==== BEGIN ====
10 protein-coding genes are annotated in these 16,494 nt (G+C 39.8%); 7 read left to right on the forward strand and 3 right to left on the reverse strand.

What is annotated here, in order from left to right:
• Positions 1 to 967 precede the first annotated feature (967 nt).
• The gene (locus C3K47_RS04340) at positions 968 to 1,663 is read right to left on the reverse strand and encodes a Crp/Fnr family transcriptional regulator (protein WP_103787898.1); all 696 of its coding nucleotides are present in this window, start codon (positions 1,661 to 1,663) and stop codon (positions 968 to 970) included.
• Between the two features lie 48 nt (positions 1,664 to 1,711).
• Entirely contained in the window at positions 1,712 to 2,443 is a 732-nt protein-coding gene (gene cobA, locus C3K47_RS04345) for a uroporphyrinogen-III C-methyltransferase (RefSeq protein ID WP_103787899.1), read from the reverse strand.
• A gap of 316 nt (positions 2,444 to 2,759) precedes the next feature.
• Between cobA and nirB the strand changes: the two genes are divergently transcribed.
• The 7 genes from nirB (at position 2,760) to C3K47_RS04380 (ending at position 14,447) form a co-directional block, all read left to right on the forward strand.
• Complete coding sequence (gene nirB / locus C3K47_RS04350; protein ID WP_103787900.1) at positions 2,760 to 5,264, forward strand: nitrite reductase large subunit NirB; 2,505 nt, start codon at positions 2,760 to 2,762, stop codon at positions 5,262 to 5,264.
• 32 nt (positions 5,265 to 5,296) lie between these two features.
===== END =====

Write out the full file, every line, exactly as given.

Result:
10 protein-coding genes are annotated in these 16,494 nt (G+C 39.8%); 7 read left to right on the forward strand and 3 right to left on the reverse strand.

What is annotated here, in order from left to right:
• Positions 1 to 967 precede the first annotated feature (967 nt).
• The gene (locus C3K47_RS04340) at positions 968 to 1,663 is read right to left on the reverse strand and encodes a Crp/Fnr family transcriptional regulator (protein WP_103787898.1); all 696 of its coding nucleotides are present in this window, start codon (positions 1,661 to 1,663) and stop codon (positions 968 to 970) included.
• Between the two features lie 48 nt (positions 1,664 to 1,711).
• Entirely contained in the window at positions 1,712 to 2,443 is a 732-nt protein-coding gene (gene cobA, locus C3K47_RS04345) for a uroporphyrinogen-III C-methyltransferase (RefSeq protein ID WP_103787899.1), read from the reverse strand.
• A gap of 316 nt (positions 2,444 to 2,759) precedes the next feature.
• Between cobA and nirB the strand changes: the two genes are divergently transcribed.
• The 7 genes from nirB (at position 2,760) to C3K47_RS04380 (ending at position 14,447) form a co-directional block, all read left to right on the forward strand.
• Complete coding sequence (gene nirB / locus C3K47_RS04350; protein ID WP_103787900.1) at positions 2,760 to 5,264, forward strand: nitrite reductase large subunit NirB; 2,505 nt, start codon at positions 2,760 to 2,762, stop codon at positions 5,262 to 5,264.
• 32 nt (positions 5,265 to 5,296) lie between these two features.